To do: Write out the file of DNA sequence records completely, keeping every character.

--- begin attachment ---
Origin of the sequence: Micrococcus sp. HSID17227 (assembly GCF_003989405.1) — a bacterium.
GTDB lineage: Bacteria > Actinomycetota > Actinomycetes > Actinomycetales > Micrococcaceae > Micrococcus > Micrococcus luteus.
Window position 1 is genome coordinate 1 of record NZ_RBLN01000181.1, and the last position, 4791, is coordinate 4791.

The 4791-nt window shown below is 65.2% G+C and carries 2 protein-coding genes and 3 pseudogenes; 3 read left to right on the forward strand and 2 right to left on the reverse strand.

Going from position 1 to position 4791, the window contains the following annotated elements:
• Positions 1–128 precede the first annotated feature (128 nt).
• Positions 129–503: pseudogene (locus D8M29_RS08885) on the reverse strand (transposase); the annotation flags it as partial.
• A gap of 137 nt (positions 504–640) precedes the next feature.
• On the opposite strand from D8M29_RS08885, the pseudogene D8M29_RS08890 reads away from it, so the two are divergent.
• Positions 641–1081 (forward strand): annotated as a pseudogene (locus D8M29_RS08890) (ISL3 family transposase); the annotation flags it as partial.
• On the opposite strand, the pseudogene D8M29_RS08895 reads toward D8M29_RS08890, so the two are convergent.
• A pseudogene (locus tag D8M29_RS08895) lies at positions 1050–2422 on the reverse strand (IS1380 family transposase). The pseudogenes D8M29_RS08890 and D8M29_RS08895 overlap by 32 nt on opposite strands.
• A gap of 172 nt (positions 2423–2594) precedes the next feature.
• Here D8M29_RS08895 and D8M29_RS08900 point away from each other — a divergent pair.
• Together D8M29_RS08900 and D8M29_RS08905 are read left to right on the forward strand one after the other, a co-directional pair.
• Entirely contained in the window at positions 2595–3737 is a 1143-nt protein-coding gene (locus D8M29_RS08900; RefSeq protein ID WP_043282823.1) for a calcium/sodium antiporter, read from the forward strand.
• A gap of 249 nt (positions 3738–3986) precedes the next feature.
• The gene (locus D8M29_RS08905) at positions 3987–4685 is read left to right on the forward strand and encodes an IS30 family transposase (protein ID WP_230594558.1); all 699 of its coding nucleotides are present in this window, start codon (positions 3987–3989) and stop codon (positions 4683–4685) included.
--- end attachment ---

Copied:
Origin of the sequence: Micrococcus sp. HSID17227 (assembly GCF_003989405.1) — a bacterium.
GTDB lineage: Bacteria > Actinomycetota > Actinomycetes > Actinomycetales > Micrococcaceae > Micrococcus > Micrococcus luteus.
Window position 1 is genome coordinate 1 of record NZ_RBLN01000181.1, and the last position, 4791, is coordinate 4791.

The 4791-nt window shown below is 65.2% G+C and carries 2 protein-coding genes and 3 pseudogenes; 3 read left to right on the forward strand and 2 right to left on the reverse strand.

Going from position 1 to position 4791, the window contains the following annotated elements:
• Positions 1–128 precede the first annotated feature (128 nt).
• Positions 129–503: pseudogene (locus D8M29_RS08885) on the reverse strand (transposase); the annotation flags it as partial.
• A gap of 137 nt (positions 504–640) precedes the next feature.
• On the opposite strand from D8M29_RS08885, the pseudogene D8M29_RS08890 reads away from it, so the two are divergent.
• Positions 641–1081 (forward strand): annotated as a pseudogene (locus D8M29_RS08890) (ISL3 family transposase); the annotation flags it as partial.
• On the opposite strand, the pseudogene D8M29_RS08895 reads toward D8M29_RS08890, so the two are convergent.
• A pseudogene (locus tag D8M29_RS08895) lies at positions 1050–2422 on the reverse strand (IS1380 family transposase). The pseudogenes D8M29_RS08890 and D8M29_RS08895 overlap by 32 nt on opposite strands.
• A gap of 172 nt (positions 2423–2594) precedes the next feature.
• Here D8M29_RS08895 and D8M29_RS08900 point away from each other — a divergent pair.
• Together D8M29_RS08900 and D8M29_RS08905 are read left to right on the forward strand one after the other, a co-directional pair.
• Entirely contained in the window at positions 2595–3737 is a 1143-nt protein-coding gene (locus D8M29_RS08900; RefSeq protein ID WP_043282823.1) for a calcium/sodium antiporter, read from the forward strand.
• A gap of 249 nt (positions 3738–3986) precedes the next feature.
• The gene (locus D8M29_RS08905) at positions 3987–4685 is read left to right on the forward strand and encodes an IS30 family transposase (protein ID WP_230594558.1); all 699 of its coding nucleotides are present in this window, start codon (positions 3987–3989) and stop codon (positions 4683–4685) included.